A true chameleon, Pigeon looks gray on the paint chip, but can look blue or even green depending on lighting or when paired with different finishes.
What color is Pigeon?
If you view inspiration photos of Pigeon online, you might think Pigeon is a soft green color, but you’ll be surprised to find out that it’s actually a blue gray paint color.
What’s even more confusing is viewing the paint swatch of Pigeon-as it reads like a greige paint color.
What are the undertones of Farrow & Ball’s Pigeon?
Now that we know Pigeon is technically a bluish gray color, let’s talk undertones.
Technically a blue gray, Pigeon has strong green undertones, which typically present themselves when natural light is abundant.
Very similar to another Farrow & Ball color, Mole’s Breath, Pigeon is much warmer and bluer shade of gray.
Where should I use Farrow & Ball Pigeon?
Sure, you could use Pigeon on walls, but we really love it when used on cabinetry. In kitchens or studies with a lot of natural light, Pigeon looks like a soft green gray hue–giving way to the perfect neutral backdrop to any space.
Here’s pigeon on cabinetry used in a laundry room. Isn’t it stunning?
Helpful tips when painting with the color Pigeon
Only order Pigeon from the Farrow & Ball website
Don’t get a Farrow & Ball color mixed at a paint store. If you go this route, chances are you will not be happy with the end result. Farrow & Ball’s colors come premixed, so there’s absolutely no room for error.
Instead of a paint technician using the tints available to that particular store and closely following a formula, when you purchase a can of paint from Farrow & Ball it’s mixed using their unique paint tones.
Test out this color on walls and observe your light
The problem with paint colors that are chameleons is the fact that they can look like two different colors altogether depending on where they’re used.
You absolutely have to test out Pigeon. You can either buy a sample can of paint from their website or you can use the peel and stick samples.
My vote would be to use the peel and stick samples and adhere them to a white poster board that you attach to the wall, using painters tape. Do not lean the poster board up against the wall–it must be directly attached to the wall to get a correct reading of the color.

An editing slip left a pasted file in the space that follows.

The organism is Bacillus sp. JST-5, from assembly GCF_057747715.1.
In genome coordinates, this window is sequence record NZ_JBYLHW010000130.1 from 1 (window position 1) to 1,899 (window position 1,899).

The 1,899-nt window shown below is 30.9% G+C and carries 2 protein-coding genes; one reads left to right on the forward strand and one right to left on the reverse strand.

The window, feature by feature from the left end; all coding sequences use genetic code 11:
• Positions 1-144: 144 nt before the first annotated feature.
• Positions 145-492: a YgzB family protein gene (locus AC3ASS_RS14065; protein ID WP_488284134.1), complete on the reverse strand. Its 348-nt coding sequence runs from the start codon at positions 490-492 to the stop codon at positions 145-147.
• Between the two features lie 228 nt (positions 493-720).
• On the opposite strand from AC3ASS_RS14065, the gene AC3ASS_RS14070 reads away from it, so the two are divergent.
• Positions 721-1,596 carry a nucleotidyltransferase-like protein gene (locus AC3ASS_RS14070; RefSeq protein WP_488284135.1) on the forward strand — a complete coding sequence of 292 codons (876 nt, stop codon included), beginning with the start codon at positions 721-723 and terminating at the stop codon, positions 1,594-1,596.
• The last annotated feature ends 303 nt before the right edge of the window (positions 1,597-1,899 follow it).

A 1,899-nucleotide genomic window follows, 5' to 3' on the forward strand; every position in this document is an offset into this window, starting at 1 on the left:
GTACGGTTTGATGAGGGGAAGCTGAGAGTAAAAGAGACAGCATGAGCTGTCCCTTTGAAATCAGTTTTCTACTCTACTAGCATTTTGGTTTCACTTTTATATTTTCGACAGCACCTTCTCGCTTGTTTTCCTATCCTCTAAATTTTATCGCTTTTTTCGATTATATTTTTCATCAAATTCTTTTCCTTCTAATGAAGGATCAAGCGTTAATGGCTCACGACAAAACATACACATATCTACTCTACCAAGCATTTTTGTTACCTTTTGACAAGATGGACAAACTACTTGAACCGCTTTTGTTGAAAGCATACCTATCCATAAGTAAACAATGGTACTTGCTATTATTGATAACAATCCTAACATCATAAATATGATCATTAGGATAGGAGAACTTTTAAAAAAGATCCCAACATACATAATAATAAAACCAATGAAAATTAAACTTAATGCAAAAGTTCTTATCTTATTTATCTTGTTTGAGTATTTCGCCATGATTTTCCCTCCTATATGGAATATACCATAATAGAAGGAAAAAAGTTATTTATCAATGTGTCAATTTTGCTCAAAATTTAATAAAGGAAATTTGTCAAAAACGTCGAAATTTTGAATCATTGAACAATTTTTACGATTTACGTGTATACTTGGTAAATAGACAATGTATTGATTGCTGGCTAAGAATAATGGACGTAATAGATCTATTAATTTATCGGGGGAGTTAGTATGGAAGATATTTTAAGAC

Take a look at how you like the color at various times throughout the day and at night with overhead light on.
Pigeon will look like a green gray in rooms with tons of light that face the sun and will look like a gray blue in rooms opposite the sun. In rooms where there aren’t windows or have minimal light the color will look even darker.
What paint sheen finish should I consider when using Farrow & Ball Pigeon?
Farrow & Ball has very unique finishes. I’d choose from either their Estate Emulsion or Modern Emulsion when painting on walls. If you’re using Pigeon on cabinets, go with their Modern Eggshell finish–a 40% sheen that extremely durable, while also being wipeable.
What other paint colors are similar to Pigeon?
If you like the soft green look that Pigeon sometimes gives off but don’t have enough light to achieve that look, try Sherwin Williams Ancient Marble.
I was browsing Instagram one day looking for the perfect shade of soft green to use in our laundry/bathroom combo and I came across a shot of a bathroom with a green vanity that had been painted using Pigeon.
I tried that color out in my home and it was way too gray, not at all like the soft green I had seen in the photo online. Because our bathroom doesn’t have a window, natural light was not on our side.
I sampled some Sherwin Williams colors until I finally landed on Ancient Marble for the vanity. I am absolutely in love with the soft fern green gray finish!
Note that this color is much lighter than Pigeon, but it’s got a wonderful soft greenish gray, which is why a lot of people are drawn to Pigeon in the first place.
Is pigeon right for you? If you’re not sold on Pigeon, check out my other paint color reviews for inspiration.